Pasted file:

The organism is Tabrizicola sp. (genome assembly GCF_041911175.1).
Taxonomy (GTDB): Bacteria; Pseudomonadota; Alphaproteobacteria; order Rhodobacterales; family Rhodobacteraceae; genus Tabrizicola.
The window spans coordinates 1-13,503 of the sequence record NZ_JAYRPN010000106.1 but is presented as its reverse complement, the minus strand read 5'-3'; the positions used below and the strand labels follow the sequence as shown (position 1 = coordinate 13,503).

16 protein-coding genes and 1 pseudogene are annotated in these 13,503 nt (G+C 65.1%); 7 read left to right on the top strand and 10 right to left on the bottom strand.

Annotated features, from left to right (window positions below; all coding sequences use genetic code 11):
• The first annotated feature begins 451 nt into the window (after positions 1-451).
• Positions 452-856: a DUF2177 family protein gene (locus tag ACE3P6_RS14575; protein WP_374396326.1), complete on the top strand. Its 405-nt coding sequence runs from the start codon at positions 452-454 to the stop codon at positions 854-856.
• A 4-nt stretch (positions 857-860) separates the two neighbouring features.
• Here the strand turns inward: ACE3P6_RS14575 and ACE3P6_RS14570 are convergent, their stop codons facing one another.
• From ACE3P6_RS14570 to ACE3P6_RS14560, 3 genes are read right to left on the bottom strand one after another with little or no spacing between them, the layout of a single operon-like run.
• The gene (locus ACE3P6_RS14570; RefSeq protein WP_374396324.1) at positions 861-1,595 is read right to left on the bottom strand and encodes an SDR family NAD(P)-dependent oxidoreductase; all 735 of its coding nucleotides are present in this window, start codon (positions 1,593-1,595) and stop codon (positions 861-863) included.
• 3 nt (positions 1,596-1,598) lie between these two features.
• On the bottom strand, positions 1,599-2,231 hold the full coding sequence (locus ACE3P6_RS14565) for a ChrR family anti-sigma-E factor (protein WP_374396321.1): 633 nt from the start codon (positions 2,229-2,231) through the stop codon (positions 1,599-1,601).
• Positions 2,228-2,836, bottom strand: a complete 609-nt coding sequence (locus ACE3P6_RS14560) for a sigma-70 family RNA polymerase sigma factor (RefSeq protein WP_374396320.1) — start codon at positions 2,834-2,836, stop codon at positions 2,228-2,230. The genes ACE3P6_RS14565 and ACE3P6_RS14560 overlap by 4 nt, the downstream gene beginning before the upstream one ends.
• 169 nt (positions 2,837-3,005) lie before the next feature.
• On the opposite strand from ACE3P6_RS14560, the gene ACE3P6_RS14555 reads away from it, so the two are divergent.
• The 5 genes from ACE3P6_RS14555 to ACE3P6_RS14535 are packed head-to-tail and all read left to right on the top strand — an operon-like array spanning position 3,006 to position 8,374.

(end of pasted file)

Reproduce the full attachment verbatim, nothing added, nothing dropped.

The organism is Tabrizicola sp. (genome assembly GCF_041911175.1).
Taxonomy (GTDB): Bacteria; Pseudomonadota; Alphaproteobacteria; order Rhodobacterales; family Rhodobacteraceae; genus Tabrizicola.
The window spans coordinates 1-13,503 of the sequence record NZ_JAYRPN010000106.1 but is presented as its reverse complement, the minus strand read 5'-3'; the positions used below and the strand labels follow the sequence as shown (position 1 = coordinate 13,503).

16 protein-coding genes and 1 pseudogene are annotated in these 13,503 nt (G+C 65.1%); 7 read left to right on the top strand and 10 right to left on the bottom strand.

Annotated features, from left to right (window positions below; all coding sequences use genetic code 11):
• The first annotated feature begins 451 nt into the window (after positions 1-451).
• Positions 452-856: a DUF2177 family protein gene (locus tag ACE3P6_RS14575; protein WP_374396326.1), complete on the top strand. Its 405-nt coding sequence runs from the start codon at positions 452-454 to the stop codon at positions 854-856.
• A 4-nt stretch (positions 857-860) separates the two neighbouring features.
• Here the strand turns inward: ACE3P6_RS14575 and ACE3P6_RS14570 are convergent, their stop codons facing one another.
• From ACE3P6_RS14570 to ACE3P6_RS14560, 3 genes are read right to left on the bottom strand one after another with little or no spacing between them, the layout of a single operon-like run.
• The gene (locus ACE3P6_RS14570; RefSeq protein WP_374396324.1) at positions 861-1,595 is read right to left on the bottom strand and encodes an SDR family NAD(P)-dependent oxidoreductase; all 735 of its coding nucleotides are present in this window, start codon (positions 1,593-1,595) and stop codon (positions 861-863) included.
• 3 nt (positions 1,596-1,598) lie between these two features.
• On the bottom strand, positions 1,599-2,231 hold the full coding sequence (locus ACE3P6_RS14565) for a ChrR family anti-sigma-E factor (protein WP_374396321.1): 633 nt from the start codon (positions 2,229-2,231) through the stop codon (positions 1,599-1,601).
• Positions 2,228-2,836, bottom strand: a complete 609-nt coding sequence (locus ACE3P6_RS14560) for a sigma-70 family RNA polymerase sigma factor (RefSeq protein WP_374396320.1) — start codon at positions 2,834-2,836, stop codon at positions 2,228-2,230. The genes ACE3P6_RS14565 and ACE3P6_RS14560 overlap by 4 nt, the downstream gene beginning before the upstream one ends.
• 169 nt (positions 2,837-3,005) lie before the next feature.
• On the opposite strand from ACE3P6_RS14560, the gene ACE3P6_RS14555 reads away from it, so the two are divergent.
• The 5 genes from ACE3P6_RS14555 to ACE3P6_RS14535 are packed head-to-tail and all read left to right on the top strand — an operon-like array spanning position 3,006 to position 8,374.